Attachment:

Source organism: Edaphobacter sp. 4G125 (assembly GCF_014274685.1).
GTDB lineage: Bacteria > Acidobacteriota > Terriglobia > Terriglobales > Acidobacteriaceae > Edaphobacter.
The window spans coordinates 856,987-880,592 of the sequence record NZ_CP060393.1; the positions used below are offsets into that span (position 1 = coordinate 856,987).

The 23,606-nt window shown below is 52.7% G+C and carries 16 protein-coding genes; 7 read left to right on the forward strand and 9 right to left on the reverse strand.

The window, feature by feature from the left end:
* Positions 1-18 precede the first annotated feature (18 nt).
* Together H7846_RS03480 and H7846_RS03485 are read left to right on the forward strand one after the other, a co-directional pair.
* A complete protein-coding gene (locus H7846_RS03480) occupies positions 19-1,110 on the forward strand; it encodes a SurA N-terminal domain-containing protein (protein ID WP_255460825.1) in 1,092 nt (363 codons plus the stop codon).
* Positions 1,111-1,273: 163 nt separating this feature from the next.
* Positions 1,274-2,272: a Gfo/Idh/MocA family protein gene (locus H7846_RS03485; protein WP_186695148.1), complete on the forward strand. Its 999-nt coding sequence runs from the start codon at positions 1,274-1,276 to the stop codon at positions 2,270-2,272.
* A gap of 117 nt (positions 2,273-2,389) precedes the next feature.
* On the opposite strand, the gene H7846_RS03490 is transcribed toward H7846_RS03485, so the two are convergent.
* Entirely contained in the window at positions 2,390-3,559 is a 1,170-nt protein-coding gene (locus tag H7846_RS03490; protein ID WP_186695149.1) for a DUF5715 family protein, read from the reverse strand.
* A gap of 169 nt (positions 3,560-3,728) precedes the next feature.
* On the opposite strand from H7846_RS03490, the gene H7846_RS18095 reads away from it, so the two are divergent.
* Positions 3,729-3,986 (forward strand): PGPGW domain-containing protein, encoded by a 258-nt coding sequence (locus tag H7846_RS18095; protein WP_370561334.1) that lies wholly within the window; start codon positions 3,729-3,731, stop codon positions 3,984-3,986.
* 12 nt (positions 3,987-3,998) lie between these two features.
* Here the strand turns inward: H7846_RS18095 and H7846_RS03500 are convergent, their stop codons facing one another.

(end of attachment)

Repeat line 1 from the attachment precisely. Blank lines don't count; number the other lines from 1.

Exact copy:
Source organism: Edaphobacter sp. 4G125 (assembly GCF_014274685.1).